Avocado Dance Theatre Showcases Local Talent at a Professional Level
“Avocado Dance Theatre, a project of Dance Theatre Collective of Southern California (a non-profit organization) is a multi-generational dance company that gives dance opportunities to dancers and choreographers to explore their art and share their artistry with the community in new and unique ways,” Artistic Director Lori Craig Torok said during a recent interview. “Our goal is to create thought-provoking and moving art that is accessible for a wide range of audience members.”
Now in their fourth year, the Avocado Dance Theatre currently consists of eleven dancers, all from Southern California, and numerous choreographers including guests as well as dancers in the company. In addition to being one of the resident companies of the Old Town Temecula Community Theater, the Avocado Dance Theatre has recently performed at the SoCal Dance Invitational in Orange County, Dance on The Edge in San Diego, and Dance in the Desert in Las Vegas.
When they return home to the Old Town Temecula Community Theater this weekend, Temecula’s own dance company brings new material for their neighbors to enjoy.
“The concert, as a whole, is investigating the ideas of body, clothes, armor,” Torok said. “This is related to how we connect with our environment and each other and the clothing that both reveals our inner states and protects us.”
Two featured works in this weekend’s show integrate multi-media components with the live performers on stage.
“The first [piece] is ‘Journey to a Clear Place,’ which investigates the idea of anger and forgiveness,” Torok said. “The dance film was created by Avocado Dance Theatre, on location at a beach house in Oceanside. The piece also explores the ideas in front of the screen, using layers of clothing to represent the heaviness of anger and then asks, what it is to let anger go. It is an extraordinary journey through dance and film.”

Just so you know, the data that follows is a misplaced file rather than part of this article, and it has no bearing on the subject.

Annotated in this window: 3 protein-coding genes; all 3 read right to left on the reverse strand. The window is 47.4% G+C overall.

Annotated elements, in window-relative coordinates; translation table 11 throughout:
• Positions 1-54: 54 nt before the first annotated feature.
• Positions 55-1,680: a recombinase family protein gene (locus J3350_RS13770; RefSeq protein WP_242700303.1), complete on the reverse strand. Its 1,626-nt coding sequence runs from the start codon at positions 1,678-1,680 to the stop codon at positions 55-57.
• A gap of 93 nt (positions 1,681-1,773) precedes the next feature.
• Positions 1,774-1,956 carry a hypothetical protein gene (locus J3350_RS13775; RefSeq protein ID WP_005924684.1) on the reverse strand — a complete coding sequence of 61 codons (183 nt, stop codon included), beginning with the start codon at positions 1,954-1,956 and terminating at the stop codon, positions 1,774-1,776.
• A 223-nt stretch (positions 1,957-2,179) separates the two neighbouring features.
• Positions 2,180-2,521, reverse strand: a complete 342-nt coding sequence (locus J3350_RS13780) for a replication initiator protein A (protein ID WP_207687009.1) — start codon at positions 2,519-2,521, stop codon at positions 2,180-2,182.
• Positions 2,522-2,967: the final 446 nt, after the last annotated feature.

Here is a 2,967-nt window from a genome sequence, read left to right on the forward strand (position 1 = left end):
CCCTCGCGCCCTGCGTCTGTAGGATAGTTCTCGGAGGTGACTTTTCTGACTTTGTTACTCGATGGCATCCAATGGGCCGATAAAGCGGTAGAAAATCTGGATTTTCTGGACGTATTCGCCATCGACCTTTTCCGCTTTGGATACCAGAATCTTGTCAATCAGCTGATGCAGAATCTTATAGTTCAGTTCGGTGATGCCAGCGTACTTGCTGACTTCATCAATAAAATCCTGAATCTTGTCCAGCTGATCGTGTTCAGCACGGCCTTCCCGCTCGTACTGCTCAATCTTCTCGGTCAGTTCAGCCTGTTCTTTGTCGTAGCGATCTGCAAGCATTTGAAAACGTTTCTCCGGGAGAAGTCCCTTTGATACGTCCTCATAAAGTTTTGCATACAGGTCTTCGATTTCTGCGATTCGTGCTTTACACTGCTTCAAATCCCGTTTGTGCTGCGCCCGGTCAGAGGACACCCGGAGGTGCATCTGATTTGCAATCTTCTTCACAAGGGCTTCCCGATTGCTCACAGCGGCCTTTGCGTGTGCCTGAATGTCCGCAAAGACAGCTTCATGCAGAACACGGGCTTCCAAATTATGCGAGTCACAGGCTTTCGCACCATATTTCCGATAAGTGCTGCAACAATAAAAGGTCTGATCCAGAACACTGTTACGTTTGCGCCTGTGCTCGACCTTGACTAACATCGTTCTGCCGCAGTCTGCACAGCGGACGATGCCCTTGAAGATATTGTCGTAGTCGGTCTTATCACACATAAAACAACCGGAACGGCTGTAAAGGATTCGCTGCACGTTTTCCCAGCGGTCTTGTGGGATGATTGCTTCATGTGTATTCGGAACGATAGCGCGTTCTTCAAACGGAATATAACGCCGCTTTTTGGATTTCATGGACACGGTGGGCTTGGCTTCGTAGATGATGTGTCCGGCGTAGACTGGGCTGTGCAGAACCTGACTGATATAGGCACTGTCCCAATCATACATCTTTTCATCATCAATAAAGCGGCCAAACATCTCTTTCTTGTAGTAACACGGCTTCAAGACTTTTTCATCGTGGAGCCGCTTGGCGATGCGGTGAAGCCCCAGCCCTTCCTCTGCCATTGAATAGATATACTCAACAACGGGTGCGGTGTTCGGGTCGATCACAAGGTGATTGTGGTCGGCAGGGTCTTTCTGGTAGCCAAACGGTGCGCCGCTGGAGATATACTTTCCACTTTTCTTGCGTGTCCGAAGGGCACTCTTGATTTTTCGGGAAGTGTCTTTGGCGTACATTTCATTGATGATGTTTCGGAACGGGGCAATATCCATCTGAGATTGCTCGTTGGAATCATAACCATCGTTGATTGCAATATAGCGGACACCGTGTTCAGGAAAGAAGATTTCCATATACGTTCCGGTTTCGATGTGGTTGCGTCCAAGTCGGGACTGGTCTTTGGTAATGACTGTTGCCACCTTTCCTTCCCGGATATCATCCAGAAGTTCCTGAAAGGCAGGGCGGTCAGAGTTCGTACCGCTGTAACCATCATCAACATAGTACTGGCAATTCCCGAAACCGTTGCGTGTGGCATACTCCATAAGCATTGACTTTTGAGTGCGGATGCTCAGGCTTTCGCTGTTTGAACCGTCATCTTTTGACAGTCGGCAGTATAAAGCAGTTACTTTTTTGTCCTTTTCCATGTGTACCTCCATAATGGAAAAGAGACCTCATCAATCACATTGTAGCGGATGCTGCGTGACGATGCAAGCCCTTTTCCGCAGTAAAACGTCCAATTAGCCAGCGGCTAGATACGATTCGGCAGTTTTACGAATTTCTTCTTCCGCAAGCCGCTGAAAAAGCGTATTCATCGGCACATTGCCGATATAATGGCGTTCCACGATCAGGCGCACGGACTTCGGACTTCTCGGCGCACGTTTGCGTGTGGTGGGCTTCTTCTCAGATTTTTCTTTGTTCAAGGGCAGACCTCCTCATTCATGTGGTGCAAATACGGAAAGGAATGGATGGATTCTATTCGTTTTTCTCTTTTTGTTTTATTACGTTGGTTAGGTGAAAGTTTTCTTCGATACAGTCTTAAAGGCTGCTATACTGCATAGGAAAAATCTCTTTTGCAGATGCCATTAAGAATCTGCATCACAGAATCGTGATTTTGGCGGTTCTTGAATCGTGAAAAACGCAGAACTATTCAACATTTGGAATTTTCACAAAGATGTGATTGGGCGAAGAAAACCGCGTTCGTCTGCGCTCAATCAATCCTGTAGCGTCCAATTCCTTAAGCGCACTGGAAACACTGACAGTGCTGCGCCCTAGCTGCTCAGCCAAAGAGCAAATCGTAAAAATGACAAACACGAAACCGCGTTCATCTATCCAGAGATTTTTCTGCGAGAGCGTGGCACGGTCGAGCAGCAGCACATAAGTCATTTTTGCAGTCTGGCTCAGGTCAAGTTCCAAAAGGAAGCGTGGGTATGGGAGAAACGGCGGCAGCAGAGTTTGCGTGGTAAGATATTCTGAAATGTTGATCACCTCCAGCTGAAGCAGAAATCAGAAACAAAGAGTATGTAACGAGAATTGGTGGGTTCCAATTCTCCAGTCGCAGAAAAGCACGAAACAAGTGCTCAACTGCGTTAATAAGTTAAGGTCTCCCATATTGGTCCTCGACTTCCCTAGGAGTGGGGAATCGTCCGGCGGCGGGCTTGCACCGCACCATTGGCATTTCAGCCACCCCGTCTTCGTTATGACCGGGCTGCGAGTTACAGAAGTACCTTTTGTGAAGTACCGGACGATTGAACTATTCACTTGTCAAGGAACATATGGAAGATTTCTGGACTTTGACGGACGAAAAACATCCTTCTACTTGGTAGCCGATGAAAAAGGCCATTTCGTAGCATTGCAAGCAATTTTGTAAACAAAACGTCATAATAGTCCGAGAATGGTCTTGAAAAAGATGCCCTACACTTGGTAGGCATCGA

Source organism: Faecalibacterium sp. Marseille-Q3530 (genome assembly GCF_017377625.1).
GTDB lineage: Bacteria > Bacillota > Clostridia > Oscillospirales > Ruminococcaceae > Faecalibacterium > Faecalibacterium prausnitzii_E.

A second piece, entitled “Pressure, or Where Are You Going?” performed by Jeremy Sewell and choreographed by Torok, incorporates actual NASA footage from 1964 and is described by Torok as a “post-modern exploration of imagination and hope.”
In just four short years, the Avocado Dance Theatre has become an integral component in the area’s cultural landscape and Torok and her dancers hope that their friends and neighbors in the Inland Empire take advantage of the unique opportunity that is so easily accessible.
“I think that Temecula and the surrounding areas are very fortunate to have such a wonderful theater that invests and supports the development of new ideas and new projects such as this because it really is an investment in the community,” Torok said. “In this day and age, where everyone is working more and working harder and has less time for vacations, this is a chance to escape a little bit and broaden your horizons and maybe grow a little bit through art.”